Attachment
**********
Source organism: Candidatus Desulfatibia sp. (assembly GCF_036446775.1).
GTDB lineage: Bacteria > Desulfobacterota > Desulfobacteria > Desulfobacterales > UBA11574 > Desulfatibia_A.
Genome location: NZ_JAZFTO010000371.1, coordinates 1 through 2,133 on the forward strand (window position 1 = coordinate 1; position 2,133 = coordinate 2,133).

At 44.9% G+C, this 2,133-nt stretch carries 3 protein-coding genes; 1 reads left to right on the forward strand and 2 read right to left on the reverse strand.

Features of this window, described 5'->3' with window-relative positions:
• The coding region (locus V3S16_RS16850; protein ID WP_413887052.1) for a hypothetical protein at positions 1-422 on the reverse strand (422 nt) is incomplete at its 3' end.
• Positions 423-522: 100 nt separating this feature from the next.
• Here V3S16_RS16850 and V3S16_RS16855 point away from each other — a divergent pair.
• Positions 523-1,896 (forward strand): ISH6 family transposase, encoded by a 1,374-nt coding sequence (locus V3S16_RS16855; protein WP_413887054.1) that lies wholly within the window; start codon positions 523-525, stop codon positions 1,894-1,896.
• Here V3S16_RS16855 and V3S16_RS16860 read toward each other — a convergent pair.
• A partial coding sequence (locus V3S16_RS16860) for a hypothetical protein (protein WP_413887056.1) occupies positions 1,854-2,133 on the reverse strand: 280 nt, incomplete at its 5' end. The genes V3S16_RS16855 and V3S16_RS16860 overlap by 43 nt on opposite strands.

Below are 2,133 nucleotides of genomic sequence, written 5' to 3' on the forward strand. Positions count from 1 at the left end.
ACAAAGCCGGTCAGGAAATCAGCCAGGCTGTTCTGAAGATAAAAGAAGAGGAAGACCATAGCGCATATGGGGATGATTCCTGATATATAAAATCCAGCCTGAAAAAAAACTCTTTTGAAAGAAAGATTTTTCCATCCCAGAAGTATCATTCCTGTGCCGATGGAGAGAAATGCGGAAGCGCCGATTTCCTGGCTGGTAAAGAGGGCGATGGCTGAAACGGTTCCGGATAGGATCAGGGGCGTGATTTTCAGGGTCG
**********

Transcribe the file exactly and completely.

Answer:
Source organism: Candidatus Desulfatibia sp. (assembly GCF_036446775.1).
GTDB lineage: Bacteria > Desulfobacterota > Desulfobacteria > Desulfobacterales > UBA11574 > Desulfatibia_A.
Genome location: NZ_JAZFTO010000371.1, coordinates 1 through 2,133 on the forward strand (window position 1 = coordinate 1; position 2,133 = coordinate 2,133).

At 44.9% G+C, this 2,133-nt stretch carries 3 protein-coding genes; 1 reads left to right on the forward strand and 2 read right to left on the reverse strand.

Features of this window, described 5'->3' with window-relative positions:
• The coding region (locus V3S16_RS16850; protein ID WP_413887052.1) for a hypothetical protein at positions 1-422 on the reverse strand (422 nt) is incomplete at its 3' end.
• Positions 423-522: 100 nt separating this feature from the next.
• Here V3S16_RS16850 and V3S16_RS16855 point away from each other — a divergent pair.
• Positions 523-1,896 (forward strand): ISH6 family transposase, encoded by a 1,374-nt coding sequence (locus V3S16_RS16855; protein WP_413887054.1) that lies wholly within the window; start codon positions 523-525, stop codon positions 1,894-1,896.
• Here V3S16_RS16855 and V3S16_RS16860 read toward each other — a convergent pair.
• A partial coding sequence (locus V3S16_RS16860) for a hypothetical protein (protein WP_413887056.1) occupies positions 1,854-2,133 on the reverse strand: 280 nt, incomplete at its 5' end. The genes V3S16_RS16855 and V3S16_RS16860 overlap by 43 nt on opposite strands.

Below are 2,133 nucleotides of genomic sequence, written 5' to 3' on the forward strand. Positions count from 1 at the left end.
ACAAAGCCGGTCAGGAAATCAGCCAGGCTGTTCTGAAGATAAAAGAAGAGGAAGACCATAGCGCATATGGGGATGATTCCTGATATATAAAATCCAGCCTGAAAAAAAACTCTTTTGAAAGAAAGATTTTTCCATCCCAGAAGTATCATTCCTGTGCCGATGGAGAGAAATGCGGAAGCGCCGATTTCCTGGCTGGTAAAGAGGGCGATGGCTGAAACGGTTCCGGATAGGATCAGGGGCGTGATTTTCAGGGTCG